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[Opinion] U.S. Searches for Remains in Han River

Posted May. 22, 2008 09:05,   


The Joint POW-MIA Accounting Command is under the U.S. Pacific Command in Hawaii. Launched at Hickam Air Force Base in October 2003, the command seeks to find all American soldiers missing or dead during the Second World War, the Korean War, the Vietnam War and the 1991 Gulf War. Some 400 command members are working under 18 teams. They go everywhere to find the bodies of missing U.S. troops. The command’s mottos are “You are not forgotten” and “Until they are home.”

A U.S. excavation team went to North Korea before the command was launched. A good example is the work they did in Unsan, North Pyongan Province, and Lake Jangjin in Gaema Heights, South Hamgyong Province, the site of a fierce battle with Chinese troops before the retreat in January 1951. The project was jointly conducted by U.S. and North Korean forces. A North Korean soldier in a Nike cap and a blue jean was witnessed. By the end of the project in May 2005, the U.S. military had found some 220 bodies. In return, North Korea received two million U.S. dollars. This was part of behind-the-scenes deals between the two countries when they were officially negotiating Pyongyang’s nuclear dismantlement.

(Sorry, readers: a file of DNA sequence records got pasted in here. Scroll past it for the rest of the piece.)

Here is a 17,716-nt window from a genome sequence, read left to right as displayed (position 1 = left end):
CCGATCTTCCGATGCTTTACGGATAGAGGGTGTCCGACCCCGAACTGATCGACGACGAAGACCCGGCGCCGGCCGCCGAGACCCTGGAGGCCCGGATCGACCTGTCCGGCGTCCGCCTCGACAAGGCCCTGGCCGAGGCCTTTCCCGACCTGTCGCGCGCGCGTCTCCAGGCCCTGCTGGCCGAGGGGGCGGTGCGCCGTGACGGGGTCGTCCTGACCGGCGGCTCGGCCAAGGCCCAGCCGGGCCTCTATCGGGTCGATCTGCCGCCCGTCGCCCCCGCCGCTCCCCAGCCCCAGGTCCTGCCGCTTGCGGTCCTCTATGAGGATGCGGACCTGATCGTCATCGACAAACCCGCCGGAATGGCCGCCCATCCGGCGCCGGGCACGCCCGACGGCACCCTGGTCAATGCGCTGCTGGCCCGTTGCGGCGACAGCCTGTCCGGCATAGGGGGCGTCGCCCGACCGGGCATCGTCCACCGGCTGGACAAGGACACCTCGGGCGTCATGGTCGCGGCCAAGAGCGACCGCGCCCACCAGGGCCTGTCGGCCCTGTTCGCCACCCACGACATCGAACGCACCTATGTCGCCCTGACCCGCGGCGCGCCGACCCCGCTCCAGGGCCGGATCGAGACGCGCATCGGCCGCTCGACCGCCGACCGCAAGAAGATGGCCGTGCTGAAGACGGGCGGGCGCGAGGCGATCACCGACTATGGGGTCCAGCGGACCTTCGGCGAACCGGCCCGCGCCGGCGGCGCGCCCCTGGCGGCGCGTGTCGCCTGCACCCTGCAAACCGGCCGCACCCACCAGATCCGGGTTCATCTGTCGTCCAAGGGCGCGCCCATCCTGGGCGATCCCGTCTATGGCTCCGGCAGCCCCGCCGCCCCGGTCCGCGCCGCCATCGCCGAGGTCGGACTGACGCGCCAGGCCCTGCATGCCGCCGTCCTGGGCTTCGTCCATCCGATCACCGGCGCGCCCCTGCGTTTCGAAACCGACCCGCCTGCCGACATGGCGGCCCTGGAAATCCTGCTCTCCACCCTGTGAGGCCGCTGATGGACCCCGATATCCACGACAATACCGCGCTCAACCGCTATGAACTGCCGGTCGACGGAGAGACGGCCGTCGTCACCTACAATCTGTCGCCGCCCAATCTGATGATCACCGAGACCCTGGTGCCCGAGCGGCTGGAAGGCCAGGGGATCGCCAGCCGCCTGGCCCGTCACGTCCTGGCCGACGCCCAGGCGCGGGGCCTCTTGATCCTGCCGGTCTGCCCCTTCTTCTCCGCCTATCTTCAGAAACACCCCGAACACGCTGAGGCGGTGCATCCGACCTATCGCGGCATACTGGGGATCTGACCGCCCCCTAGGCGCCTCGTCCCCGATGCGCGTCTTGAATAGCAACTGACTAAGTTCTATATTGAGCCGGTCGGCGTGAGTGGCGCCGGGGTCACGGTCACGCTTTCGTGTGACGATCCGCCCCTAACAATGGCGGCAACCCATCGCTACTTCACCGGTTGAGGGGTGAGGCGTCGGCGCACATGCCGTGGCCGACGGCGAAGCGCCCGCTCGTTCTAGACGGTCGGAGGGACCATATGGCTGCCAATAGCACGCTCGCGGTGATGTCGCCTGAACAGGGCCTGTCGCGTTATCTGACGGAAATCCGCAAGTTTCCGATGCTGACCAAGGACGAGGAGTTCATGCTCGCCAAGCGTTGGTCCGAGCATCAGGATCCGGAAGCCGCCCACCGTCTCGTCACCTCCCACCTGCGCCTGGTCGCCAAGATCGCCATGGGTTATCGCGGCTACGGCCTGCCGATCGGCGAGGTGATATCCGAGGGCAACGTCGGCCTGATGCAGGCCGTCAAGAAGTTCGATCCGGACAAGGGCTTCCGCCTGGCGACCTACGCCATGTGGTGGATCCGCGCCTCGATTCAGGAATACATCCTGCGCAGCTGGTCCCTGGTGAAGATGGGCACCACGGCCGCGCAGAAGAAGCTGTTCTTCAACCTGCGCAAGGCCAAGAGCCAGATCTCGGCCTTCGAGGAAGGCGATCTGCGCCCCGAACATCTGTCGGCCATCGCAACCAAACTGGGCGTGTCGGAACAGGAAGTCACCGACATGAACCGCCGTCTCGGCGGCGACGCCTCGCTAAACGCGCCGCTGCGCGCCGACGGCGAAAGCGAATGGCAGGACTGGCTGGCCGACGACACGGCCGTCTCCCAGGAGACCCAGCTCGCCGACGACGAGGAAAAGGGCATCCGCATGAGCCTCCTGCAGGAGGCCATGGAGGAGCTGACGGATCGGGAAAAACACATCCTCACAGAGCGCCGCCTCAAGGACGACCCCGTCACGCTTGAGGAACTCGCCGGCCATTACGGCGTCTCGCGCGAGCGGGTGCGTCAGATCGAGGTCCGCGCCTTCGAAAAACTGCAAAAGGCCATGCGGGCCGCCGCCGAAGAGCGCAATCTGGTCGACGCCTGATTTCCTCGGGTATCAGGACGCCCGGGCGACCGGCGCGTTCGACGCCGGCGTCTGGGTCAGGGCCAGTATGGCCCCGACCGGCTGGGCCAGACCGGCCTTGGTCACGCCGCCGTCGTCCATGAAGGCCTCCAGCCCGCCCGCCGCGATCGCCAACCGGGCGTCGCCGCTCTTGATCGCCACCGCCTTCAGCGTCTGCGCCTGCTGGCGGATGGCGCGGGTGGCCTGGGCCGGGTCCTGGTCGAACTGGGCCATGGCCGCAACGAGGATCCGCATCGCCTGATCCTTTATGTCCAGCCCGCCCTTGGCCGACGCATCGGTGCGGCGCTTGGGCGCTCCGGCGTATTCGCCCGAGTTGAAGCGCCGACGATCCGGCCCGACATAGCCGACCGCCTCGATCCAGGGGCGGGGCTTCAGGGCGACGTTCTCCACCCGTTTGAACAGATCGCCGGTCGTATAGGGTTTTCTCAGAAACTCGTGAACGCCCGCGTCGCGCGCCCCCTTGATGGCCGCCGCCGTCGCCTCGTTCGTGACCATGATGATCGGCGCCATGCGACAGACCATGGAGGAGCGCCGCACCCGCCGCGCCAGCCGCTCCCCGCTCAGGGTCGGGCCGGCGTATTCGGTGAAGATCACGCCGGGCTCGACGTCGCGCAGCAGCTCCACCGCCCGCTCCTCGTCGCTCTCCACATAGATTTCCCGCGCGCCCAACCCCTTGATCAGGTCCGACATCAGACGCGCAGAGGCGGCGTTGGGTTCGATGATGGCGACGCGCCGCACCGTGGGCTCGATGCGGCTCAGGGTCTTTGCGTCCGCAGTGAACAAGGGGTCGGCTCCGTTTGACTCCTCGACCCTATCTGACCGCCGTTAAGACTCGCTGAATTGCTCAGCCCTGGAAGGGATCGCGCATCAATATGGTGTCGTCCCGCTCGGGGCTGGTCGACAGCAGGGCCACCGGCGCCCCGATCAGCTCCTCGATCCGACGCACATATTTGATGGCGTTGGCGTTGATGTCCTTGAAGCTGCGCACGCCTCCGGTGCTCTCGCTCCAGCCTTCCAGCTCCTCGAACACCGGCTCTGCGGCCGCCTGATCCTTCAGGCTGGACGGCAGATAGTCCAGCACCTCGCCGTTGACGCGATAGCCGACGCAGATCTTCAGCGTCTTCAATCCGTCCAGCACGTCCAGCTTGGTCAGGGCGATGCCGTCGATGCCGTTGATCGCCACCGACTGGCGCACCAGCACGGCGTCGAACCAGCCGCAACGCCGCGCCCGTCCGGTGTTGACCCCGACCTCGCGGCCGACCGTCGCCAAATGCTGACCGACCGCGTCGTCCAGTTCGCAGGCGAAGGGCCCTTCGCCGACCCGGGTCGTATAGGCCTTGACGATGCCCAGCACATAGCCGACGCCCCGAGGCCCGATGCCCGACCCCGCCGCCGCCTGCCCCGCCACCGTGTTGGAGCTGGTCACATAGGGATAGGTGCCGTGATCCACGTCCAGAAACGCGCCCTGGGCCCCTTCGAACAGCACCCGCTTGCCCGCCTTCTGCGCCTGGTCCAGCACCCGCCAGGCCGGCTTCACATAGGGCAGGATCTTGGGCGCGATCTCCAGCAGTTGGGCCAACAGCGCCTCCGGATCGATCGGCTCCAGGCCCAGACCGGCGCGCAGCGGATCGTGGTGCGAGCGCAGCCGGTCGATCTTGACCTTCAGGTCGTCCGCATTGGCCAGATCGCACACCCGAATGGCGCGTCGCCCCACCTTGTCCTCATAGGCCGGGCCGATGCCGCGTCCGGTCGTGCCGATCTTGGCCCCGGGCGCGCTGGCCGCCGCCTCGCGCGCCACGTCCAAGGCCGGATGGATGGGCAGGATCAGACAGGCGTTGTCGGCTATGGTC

Members of the command have appeared near Dangsan Bridge over the Han River in Seoul. Yesterday, underwater explorers on a rubber boat repeatedly dived eight meters down. They searched the river bottom for the body of a F-7F pilot who crashed into the river in September 1950, when the Incheon invasion was conducted and Seoul was retaken by Allied forces. It is questionable whether the body even exists, but the searchers appear serious. They will continue their exploration with sonar and metal detectors and GPS until May 30.

Since the Korean War, several big floods and comprehensive development plans in 1982-86 have greatly changed the Han River. Finding the body will be a long shot. Still, Washington is fully committed to finding the bodies of those who sacrificed their lives for their country and bury them in national cemeteries. This is the power of America that can ask soldiers for commitment and patriotism to safeguard peace and freedom.

Editorial Writer Yook Jeong-soo (sooya@donga.com)